Recently, a new malware built for SEO injection was found targeting WordPress web sites. Read on to know more about it…
Recently, WordPress was targeted with clever SEO injection malware. The clever malware built for SEO injection loads up a webpage with spammy links, redirects and ad keywords, unknown to the site owner. This malware has been seen evading detection with an innovative approach that involves appending itself in an unusual place in the back-end code of a WordPress site. Researchers at Sucuri have seen the malware crop up in two unrelated sites recently, targeting both English- and Korean-speaking searchers who are looking for various “free” downloads.
After detailed analysis, the researchers at Sucuri discovered that the malware has two functions. First, it can add hidden links for indexing by search engines — a process that usually violates search engine terms of service and could result in blacklisting of the web site; and secondly, it can redirect site visitors to spam content. The latter function is more advanced than usual, because it only redirects unregistered web site users — presumably one-time visitors who wouldn’t flag the issue to the webmaster). And, it redirects visitors to certain pages based on their profile. The malware does its best to obfuscate SEO injection in WordPress and evade notice from web admins.
“What’s clever about this particular piece of malware is how it stores the spam content on the site and how it operates to inject the content into the original response sent by WordPress,” said Pedro Peixoto, a researcher at Sucuri in a blog post.
Researchers have discovered two specific samples in the wild and that the malware has been installed on 173 distinct sites. “Hacked sites affected by this kind of black hat SEO campaign can get links from around a thousand sites overnight,” said Peixoto.
A Sophisticated Approach
Typically, SEO injection involves either injecting HTML code for concealed elements in theme files or injecting fake spam posts in the WordPress database, according to Sucuri – and in both cases, the injection is simple to uncover with either a file search or a keyword search within WordPress.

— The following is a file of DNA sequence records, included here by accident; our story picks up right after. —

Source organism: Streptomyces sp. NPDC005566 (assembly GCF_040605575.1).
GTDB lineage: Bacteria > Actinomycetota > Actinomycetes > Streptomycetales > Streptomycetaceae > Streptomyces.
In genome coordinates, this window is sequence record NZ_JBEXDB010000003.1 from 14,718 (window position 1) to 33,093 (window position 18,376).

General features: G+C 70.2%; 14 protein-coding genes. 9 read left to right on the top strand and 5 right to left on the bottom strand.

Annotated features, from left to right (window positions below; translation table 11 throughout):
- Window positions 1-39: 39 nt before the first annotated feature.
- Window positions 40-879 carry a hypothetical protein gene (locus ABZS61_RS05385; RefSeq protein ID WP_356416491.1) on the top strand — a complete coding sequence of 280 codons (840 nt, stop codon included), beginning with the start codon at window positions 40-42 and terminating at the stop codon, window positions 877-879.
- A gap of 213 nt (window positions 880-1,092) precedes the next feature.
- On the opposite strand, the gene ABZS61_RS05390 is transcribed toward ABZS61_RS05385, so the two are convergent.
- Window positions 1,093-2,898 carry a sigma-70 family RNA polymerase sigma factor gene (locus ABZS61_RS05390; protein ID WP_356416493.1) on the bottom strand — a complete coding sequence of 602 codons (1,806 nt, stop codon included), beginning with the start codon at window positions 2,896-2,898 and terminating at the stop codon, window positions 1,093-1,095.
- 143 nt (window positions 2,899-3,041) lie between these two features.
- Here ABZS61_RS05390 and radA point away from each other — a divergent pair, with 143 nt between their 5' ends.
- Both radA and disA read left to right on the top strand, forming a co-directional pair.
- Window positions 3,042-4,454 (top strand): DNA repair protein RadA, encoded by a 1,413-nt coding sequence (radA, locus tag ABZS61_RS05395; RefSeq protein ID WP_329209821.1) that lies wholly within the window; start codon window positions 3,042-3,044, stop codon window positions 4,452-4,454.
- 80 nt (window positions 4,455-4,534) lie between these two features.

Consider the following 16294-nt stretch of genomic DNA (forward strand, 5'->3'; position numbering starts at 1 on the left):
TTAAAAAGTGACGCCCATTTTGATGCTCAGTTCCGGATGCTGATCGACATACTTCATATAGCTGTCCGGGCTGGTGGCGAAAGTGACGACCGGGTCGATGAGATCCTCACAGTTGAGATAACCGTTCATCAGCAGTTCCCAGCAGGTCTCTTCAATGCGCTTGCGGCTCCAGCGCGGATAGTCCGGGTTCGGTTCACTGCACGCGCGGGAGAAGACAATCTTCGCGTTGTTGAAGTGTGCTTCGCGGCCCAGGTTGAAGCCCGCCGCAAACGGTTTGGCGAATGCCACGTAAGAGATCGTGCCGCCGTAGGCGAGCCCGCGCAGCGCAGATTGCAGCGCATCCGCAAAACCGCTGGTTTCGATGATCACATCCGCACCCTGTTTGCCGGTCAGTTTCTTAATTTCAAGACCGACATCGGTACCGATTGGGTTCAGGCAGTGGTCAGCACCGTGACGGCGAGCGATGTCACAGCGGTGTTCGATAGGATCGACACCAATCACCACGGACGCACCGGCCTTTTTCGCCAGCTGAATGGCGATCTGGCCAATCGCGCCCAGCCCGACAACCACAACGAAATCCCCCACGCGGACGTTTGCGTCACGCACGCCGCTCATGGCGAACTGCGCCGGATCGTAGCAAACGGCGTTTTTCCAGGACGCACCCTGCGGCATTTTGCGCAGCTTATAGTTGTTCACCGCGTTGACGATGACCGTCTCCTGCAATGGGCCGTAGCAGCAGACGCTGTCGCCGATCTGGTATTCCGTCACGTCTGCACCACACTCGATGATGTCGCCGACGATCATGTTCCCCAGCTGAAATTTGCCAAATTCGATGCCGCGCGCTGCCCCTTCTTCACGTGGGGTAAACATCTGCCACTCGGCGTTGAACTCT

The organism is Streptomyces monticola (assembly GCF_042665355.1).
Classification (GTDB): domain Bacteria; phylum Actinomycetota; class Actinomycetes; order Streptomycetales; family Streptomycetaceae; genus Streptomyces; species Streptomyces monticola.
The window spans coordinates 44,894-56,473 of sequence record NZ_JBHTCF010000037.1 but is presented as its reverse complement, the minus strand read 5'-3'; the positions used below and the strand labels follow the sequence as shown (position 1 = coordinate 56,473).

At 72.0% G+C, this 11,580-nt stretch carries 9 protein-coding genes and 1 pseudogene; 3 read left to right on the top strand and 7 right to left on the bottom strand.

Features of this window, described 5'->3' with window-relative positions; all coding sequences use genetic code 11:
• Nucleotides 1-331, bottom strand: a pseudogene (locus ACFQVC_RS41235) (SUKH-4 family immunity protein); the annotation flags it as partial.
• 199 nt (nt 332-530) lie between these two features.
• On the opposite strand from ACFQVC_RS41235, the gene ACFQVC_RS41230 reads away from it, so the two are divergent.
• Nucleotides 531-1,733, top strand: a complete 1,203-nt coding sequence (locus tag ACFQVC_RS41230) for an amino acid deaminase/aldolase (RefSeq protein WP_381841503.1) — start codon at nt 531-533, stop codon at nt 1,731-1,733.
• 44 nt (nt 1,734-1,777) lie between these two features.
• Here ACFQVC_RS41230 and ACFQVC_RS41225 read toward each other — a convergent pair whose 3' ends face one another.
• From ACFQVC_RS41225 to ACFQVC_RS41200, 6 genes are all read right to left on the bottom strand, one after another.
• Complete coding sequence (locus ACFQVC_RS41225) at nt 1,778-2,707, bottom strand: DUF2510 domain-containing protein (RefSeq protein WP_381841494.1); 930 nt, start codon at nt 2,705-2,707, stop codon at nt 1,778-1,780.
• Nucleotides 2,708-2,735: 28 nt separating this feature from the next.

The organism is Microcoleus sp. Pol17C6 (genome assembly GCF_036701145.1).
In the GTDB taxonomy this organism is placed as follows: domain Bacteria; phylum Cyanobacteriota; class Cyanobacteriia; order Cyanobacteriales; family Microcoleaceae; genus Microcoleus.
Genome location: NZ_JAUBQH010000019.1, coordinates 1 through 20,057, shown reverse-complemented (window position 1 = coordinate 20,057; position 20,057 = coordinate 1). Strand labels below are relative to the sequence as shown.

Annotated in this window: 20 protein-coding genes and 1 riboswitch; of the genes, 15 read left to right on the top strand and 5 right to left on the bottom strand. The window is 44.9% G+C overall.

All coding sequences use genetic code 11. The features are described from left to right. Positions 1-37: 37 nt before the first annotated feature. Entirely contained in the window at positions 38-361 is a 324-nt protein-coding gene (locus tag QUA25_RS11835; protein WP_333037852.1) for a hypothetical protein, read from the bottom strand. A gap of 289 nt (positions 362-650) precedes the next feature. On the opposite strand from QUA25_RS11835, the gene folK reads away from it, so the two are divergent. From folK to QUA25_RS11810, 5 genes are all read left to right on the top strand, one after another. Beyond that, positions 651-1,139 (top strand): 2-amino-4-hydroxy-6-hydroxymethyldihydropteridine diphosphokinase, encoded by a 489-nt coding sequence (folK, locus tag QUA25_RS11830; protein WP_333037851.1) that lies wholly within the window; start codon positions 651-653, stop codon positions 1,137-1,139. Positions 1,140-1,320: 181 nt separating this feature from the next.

“Infections are usually found via a simple file search for the terms attackers inject on the page,” the researchers explained in a Monday posting. “Did you find SEO spam for luxury handbags on your site? Search your files for that term and bang, there it is.” From there, site owners can simply delete the rogue content and then submit the site for blacklist review/SEO reindexing.
In this case, the malware creates a special repository in the site’s database to store spam content and information about logged in visitors; so, rather than just uploading spam posts into the normal dashboard, these use a different prefix from legitimate WordPress content. That means the posts won’t load or show up on a site’s admin dashboard.
Site owners are required to follow a cleanup procedure in order to prevent such SEO spams. They will need to find and remove the malicious code from the theme’s function.php. Sucuri noted; and then, find and remove the themes_css option, which may have been given a random name. And finally, admins should check their WordPress database for tables with unknown prefixes. In addition, they should check the WordPress for the presence of tables with unknown prefixes such as backupdb_wp_, backupdb_wp_posts and backupdb_wp_lstat.